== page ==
The White Boy Shuffle by Paul Beatty. That book is wayyy too slept on. Satire and social commentary wise, it pointed out odd things around representation and identity commodification in 1996 that most writers, myself included, are only coming around to grasping now. Granted, I was a child in 1996, but still. My point is that Beatty was ahead of the curve then, and still is. Also, the book is just straight-up hilarious. Humor is very important to me, and Beatty is a master at it on the page.

Book you've bought for the cover:

Mister, Mister by Guy Gunaratne. I honestly don't know much about the novel or the author, but the cover of that book is fire. It's also on my TBR.

Book you hid from your parents:

None, honestly. My mom was mostly pleasantly surprised--probably relieved--that I was into books and not other vices or activities I could have easily been into. Also, given that she bought me explicit rap CDs quite young, I'm not really sure there were any books that would have been off limits.

Book that changed your life:

Reading Drown by Junot Díaz in college was basically my gateway drug to becoming a writer. If I hadn't read that book, I'm honestly not sure I would have even thought it was possible for me to write fiction in the way I wanted to. After I read it for the first time, I was so inspired that I sat down one blissful night and wrote like 40 straight pages about my own childhood, my family, and my neighborhood--little scenes and anecdotes that turned into my first stories and even some things that made it into Victim.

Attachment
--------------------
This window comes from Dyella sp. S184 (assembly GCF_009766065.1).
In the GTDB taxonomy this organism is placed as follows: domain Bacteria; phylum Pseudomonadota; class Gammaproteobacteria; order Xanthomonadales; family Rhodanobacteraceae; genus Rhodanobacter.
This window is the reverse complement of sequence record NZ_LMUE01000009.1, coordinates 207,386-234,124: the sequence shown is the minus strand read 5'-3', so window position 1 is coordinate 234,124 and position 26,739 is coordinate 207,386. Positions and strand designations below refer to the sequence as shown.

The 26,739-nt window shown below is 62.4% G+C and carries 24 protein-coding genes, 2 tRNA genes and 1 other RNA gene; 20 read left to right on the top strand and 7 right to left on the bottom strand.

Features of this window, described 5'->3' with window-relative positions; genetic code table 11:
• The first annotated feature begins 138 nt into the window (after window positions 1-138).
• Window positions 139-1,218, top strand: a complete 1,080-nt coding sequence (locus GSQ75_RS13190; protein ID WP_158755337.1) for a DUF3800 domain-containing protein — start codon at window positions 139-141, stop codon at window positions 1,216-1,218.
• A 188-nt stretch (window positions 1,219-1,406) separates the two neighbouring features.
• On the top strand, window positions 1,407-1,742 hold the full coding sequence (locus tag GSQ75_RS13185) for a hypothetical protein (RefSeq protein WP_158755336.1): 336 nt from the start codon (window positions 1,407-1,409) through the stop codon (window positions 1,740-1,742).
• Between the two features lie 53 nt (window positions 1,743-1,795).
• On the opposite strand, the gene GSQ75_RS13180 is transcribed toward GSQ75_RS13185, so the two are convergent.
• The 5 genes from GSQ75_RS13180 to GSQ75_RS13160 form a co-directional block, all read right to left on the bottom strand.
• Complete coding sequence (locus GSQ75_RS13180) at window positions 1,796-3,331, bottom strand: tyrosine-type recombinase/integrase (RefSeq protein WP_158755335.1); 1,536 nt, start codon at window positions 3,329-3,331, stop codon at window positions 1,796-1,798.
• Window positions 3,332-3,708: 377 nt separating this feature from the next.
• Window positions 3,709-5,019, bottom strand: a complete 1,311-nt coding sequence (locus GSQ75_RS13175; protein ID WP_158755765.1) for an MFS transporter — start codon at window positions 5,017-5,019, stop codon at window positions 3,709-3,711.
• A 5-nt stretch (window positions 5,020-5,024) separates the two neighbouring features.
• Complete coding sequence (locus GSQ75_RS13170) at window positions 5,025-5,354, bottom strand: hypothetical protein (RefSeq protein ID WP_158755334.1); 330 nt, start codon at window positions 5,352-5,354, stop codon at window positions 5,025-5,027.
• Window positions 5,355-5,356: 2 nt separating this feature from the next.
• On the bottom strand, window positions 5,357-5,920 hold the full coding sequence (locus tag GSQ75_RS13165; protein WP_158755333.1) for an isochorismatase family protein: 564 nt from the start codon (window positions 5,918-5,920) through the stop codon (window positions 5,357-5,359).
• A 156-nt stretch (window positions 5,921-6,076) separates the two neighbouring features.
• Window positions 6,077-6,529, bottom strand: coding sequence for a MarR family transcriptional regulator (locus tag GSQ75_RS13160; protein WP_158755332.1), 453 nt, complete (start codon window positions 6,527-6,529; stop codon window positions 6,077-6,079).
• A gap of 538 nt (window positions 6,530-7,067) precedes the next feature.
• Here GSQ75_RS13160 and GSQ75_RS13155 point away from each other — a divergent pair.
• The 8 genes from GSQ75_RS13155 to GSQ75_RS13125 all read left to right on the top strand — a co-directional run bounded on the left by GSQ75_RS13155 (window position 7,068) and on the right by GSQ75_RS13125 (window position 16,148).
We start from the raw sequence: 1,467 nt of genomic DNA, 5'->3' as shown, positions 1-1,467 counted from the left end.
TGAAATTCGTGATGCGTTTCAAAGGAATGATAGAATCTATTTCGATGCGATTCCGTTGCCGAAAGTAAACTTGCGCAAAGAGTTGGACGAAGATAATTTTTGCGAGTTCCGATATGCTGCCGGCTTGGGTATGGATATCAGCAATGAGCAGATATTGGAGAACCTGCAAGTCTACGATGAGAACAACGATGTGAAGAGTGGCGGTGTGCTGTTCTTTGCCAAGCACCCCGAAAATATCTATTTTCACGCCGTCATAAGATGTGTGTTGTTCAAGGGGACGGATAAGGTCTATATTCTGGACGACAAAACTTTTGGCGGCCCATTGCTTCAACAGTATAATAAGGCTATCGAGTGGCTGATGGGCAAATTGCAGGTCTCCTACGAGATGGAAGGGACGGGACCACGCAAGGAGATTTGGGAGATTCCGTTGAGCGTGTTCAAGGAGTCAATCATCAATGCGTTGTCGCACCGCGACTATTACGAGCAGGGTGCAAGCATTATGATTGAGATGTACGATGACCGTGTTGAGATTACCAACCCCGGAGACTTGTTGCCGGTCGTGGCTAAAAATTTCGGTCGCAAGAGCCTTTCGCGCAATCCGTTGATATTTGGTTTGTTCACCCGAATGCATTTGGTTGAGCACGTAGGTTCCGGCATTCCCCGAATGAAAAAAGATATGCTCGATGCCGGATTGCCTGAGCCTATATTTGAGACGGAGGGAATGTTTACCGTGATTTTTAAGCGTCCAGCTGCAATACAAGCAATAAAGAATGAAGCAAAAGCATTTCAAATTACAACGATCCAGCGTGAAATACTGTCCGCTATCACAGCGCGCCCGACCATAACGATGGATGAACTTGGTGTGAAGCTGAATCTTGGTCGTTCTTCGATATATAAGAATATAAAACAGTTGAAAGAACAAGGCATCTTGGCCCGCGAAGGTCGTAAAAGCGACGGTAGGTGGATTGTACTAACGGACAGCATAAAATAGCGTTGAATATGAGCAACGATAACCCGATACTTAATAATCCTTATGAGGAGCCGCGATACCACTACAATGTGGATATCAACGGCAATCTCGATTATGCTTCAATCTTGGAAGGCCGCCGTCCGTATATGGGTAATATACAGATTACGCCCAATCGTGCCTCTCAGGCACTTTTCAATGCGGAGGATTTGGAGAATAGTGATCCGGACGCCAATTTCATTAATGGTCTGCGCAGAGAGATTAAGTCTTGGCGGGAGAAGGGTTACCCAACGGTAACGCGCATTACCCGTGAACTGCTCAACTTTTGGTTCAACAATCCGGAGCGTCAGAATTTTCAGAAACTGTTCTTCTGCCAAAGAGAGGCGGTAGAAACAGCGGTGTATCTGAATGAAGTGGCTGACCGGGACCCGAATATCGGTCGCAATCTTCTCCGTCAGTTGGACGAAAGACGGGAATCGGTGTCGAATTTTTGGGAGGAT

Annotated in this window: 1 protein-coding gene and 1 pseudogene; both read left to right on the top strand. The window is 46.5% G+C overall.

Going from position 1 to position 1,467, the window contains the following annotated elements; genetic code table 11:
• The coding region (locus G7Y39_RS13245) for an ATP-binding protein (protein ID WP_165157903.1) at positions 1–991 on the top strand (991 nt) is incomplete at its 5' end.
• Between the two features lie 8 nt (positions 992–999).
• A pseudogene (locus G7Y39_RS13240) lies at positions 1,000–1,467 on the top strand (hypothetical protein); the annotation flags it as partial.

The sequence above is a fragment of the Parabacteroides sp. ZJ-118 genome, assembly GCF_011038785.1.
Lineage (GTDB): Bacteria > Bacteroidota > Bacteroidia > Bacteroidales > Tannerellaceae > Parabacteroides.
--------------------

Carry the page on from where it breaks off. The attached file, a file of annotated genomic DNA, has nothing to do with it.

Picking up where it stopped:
Favorite line from a book:

"The only people for me are the mad ones, the ones who are mad to live, mad to talk, mad to be saved, desirous of everything at the same time, the ones who never yawn or say a commonplace thing, but burn, burn, burn, like fabulous yellow roman candles exploding like spiders across the stars and in the middle you see the blue centerlight pop and everybody goes 'Awww!' " --from On the Road by Jack Kerouac.

Five books you'll never part with:

Drown by Junot Díaz (see above); Bodega Dreams by Ernesto Quiñonez, because it's a certified hood classic; Down These Mean Streets by Piri Thomas, because you always gotta learn from the OGs; The White Boy Shuffle by Paul Beatty because it's incredible (as previously mentioned); and We the Animals by Justin Torres because I still can't understand how the hell he packed all of that beauty into, what, 150 pages? Wild.